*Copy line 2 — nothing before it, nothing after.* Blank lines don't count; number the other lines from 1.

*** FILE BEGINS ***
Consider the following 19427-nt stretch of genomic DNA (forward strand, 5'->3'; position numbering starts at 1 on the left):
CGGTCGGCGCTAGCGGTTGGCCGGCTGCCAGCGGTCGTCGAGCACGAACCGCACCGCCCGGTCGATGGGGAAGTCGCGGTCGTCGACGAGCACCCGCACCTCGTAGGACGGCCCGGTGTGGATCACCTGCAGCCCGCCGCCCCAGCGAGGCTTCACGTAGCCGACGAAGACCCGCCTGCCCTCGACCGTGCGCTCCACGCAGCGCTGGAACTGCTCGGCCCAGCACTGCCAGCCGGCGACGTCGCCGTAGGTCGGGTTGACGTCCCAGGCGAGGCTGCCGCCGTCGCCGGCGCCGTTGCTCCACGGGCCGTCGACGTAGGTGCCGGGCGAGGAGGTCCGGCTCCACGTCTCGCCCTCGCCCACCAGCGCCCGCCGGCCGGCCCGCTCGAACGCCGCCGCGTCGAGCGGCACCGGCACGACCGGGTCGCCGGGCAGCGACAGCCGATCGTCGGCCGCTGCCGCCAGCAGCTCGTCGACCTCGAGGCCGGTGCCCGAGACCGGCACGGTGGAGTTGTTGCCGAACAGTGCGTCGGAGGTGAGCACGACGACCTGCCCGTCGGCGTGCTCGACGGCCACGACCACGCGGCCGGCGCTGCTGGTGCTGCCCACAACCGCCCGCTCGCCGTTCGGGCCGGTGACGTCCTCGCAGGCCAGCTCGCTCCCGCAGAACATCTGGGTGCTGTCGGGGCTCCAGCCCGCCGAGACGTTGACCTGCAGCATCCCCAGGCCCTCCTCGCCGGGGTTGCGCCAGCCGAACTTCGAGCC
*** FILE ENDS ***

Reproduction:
CGGTCGGCGCTAGCGGTTGGCCGGCTGCCAGCGGTCGTCGAGCACGAACCGCACCGCCCGGTCGATGGGGAAGTCGCGGTCGTCGACGAGCACCCGCACCTCGTAGGACGGCCCGGTGTGGATCACCTGCAGCCCGCCGCCCCAGCGAGGCTTCACGTAGCCGACGAAGACCCGCCTGCCCTCGACCGTGCGCTCCACGCAGCGCTGGAACTGCTCGGCCCAGCACTGCCAGCCGGCGACGTCGCCGTAGGTCGGGTTGACGTCCCAGGCGAGGCTGCCGCCGTCGCCGGCGCCGTTGCTCCACGGGCCGTCGACGTAGGTGCCGGGCGAGGAGGTCCGGCTCCACGTCTCGCCCTCGCCCACCAGCGCCCGCCGGCCGGCCCGCTCGAACGCCGCCGCGTCGAGCGGCACCGGCACGACCGGGTCGCCGGGCAGCGACAGCCGATCGTCGGCCGCTGCCGCCAGCAGCTCGTCGACCTCGAGGCCGGTGCCCGAGACCGGCACGGTGGAGTTGTTGCCGAACAGTGCGTCGGAGGTGAGCACGACGACCTGCCCGTCGGCGTGCTCGACGGCCACGACCACGCGGCCGGCGCTGCTGGTGCTGCCCACAACCGCCCGCTCGCCGTTCGGGCCGGTGACGTCCTCGCAGGCCAGCTCGCTCCCGCAGAACATCTGGGTGCTGTCGGGGCTCCAGCCCGCCGAGACGTTGACCTGCAGCATCCCCAGGCCCTCCTCGCCGGGGTTGCGCCAGCCGAACTTCGAGCC